Maybe all these multi-billion-dollar acquisitions by large corporations serve a similar function: by demonstrating their ability to wantonly squander such large sums of money, their (male) bosses get the girls.

Donnicton says:

It’s so absolutely stupid that patents can even be traded as a commodity to begin with. Patents are meant to provide some measure of protection to the one who invented the item to begin with. They have no business in the hands of anyone else(particularly if they had no hand in its creation), and should be invalidated the moment the inventor sells their ownership of the invention.

Anonymous Coward says:

Not quite sure how you are reading this, but I see something more like a company looking to license patents from others – not just buy them. They seem that they can move ahead much more quickly by licensing from others than perhaps doing it themselves.

Why do you always see the negative? Are you that jaded and that angry?

Vincent Clement (profile) says:

Re: Re:

Apple asked for $40 per device from Samsung for a licence to cover patents Apples says are being infringed by Samsung. With the broad wording in most patents these days, it is no stretch of the imagination that a smartphone may be accused of infringing on hundreds of patents. If every patent troll or tech company wanted a licence, that cellphone would cost $1,000 or more.

When Microsoft makes more money from Android phones than Google does without actually making anything for the Android phone, then there is something wrong with the patent system.

Mike Masnick (profile) says:

Get over it.

it’s what companies do, they do things that in the long term will make them money, it’s called business, I know you dont like the idea of companies wanting to do business, but it’s a choice that is not yours.

I love companies doing business. What I don’t like is a legal regime that forces them to throw away money in non-productive ways that don’t contribute to the business of providing more value for its customers.

Anonymous Coward says:


Josh, don’t be narrow minded. Would you prefer to (a) license from someone else, or (b) spend the R&D money hoping someone comes up with something?

Licensing basically gets you past the initial research and “thinking it up” costs, and moves you more directly onto either making a new product, or improving an existing one.

Mike never talks about that. It would disprove so many of his theories about the “monopoly” boogieman.

Anonymous Coward says:


“Strategic IP acquisition” means buying patents, not licensing them. That’s only useful for 2 things – attacking other companies or defending themselves against attacks.”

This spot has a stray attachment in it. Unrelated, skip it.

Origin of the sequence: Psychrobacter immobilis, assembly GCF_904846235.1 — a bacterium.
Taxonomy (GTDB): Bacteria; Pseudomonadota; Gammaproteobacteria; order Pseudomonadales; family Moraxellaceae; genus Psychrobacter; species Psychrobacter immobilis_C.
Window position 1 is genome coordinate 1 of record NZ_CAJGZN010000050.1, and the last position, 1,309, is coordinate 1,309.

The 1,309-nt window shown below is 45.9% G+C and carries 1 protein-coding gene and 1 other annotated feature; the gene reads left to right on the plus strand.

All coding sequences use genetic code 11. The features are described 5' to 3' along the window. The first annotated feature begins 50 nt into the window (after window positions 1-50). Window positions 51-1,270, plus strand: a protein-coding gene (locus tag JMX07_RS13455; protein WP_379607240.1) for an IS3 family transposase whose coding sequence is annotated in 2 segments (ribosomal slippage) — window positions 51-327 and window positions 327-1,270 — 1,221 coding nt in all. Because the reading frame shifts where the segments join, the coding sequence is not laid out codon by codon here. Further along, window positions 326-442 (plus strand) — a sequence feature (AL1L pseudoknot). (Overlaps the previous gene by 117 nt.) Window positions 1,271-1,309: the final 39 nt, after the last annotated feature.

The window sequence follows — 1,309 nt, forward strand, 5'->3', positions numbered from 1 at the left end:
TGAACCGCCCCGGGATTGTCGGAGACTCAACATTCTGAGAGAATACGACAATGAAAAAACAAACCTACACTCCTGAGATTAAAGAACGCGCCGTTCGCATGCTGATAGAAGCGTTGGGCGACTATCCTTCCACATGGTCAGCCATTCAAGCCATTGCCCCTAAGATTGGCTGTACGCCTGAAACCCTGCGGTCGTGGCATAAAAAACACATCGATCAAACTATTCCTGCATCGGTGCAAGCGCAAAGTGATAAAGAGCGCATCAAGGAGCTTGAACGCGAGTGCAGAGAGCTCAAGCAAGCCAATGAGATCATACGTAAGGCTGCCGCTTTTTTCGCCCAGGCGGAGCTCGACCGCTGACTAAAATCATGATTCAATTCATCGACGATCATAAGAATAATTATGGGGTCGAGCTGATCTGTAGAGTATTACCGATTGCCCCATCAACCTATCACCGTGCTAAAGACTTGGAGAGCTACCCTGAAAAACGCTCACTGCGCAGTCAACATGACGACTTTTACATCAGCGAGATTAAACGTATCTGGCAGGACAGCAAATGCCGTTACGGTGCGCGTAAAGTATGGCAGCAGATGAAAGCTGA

Don’t be so narrow minded. One side of licensing is deciding to buy the patent outright instead. Yes, it can be to obtain control of a marketplace, but normally for companies like this it is not to lock up the technology, but to in fact use it.

You and Mike both make the assumption that it is either entirely defensive, or entirely lawsuit oriented. You don’t seem to think there is anything else.

How narrow minded of you.

staff says:

more dissembling by Masnick

It is not innovation that patents hinder, but the theft of.

Not all competition is fair. When the courts permit a larger competitor to use an invention without the inventor’s permission, it’s like having a duel where your challenger has your gun and all the bullets. Think again…or just think!

It?s about property rights. They should not only be for the rich and powerful. Show me a country with weak or ineffective property rights and I?ll show you a weak economy and high unemployment.

Masnick and his monkeys have an unreported conflict of interest-

They sell blog filler and “insights” to major corporations including MS, HP, IBM etc. who just happen to be some of the world?s most frequent patent suit defendants. Obviously, he has failed to report his conflicts as any reputable reporter would. But then Masnick and his monkeys are not reporters. They are patent system saboteurs receiving funding from huge corporate infringers. They cannot be trusted and have no credibility. All they know about patents is they don?t have any.